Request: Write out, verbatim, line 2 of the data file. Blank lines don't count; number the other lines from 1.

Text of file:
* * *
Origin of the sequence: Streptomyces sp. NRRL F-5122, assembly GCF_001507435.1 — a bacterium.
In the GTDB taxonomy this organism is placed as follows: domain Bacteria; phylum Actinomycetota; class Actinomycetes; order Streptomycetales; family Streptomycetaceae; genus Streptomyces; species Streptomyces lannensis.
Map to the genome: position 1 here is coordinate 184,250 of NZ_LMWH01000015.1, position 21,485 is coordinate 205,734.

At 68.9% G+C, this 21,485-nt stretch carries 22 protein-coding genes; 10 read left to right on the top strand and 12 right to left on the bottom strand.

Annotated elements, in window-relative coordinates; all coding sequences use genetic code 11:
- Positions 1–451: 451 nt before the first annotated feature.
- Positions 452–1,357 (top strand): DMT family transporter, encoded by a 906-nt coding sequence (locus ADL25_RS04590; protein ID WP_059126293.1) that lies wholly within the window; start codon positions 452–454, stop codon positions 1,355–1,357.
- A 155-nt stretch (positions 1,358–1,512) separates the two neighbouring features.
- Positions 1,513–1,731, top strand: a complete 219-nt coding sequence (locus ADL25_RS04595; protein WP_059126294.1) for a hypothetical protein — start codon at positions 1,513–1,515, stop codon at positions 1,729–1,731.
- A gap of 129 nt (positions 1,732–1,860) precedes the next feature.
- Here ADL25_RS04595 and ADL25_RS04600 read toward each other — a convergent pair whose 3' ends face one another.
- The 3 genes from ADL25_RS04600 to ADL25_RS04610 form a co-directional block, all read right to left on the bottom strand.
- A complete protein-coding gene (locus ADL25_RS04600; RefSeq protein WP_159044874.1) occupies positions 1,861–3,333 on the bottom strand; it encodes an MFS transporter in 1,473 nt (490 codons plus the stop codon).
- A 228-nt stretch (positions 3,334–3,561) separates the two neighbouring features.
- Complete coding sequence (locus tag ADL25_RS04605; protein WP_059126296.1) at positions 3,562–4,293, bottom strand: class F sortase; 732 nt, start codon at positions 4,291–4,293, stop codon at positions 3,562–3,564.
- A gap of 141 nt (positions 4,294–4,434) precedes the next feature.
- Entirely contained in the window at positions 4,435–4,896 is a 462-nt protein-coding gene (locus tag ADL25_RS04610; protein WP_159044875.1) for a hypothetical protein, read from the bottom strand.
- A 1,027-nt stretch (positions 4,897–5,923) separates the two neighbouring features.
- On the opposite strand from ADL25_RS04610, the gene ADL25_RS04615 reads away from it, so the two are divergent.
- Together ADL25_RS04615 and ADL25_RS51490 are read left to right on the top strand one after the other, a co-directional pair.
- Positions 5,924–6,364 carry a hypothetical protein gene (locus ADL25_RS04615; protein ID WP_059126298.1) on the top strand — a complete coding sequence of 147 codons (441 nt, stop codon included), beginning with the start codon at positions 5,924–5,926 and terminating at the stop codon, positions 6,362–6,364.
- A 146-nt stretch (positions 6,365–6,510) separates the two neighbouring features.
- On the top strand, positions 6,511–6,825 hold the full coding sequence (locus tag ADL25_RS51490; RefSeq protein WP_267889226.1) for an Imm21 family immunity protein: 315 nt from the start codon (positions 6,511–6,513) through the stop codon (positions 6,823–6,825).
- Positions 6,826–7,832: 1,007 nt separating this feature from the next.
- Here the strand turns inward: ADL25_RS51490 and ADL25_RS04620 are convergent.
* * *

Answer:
In the GTDB taxonomy this organism is placed as follows: domain Bacteria; phylum Actinomycetota; class Actinomycetes; order Streptomycetales; family Streptomycetaceae; genus Streptomyces; species Streptomyces lannensis.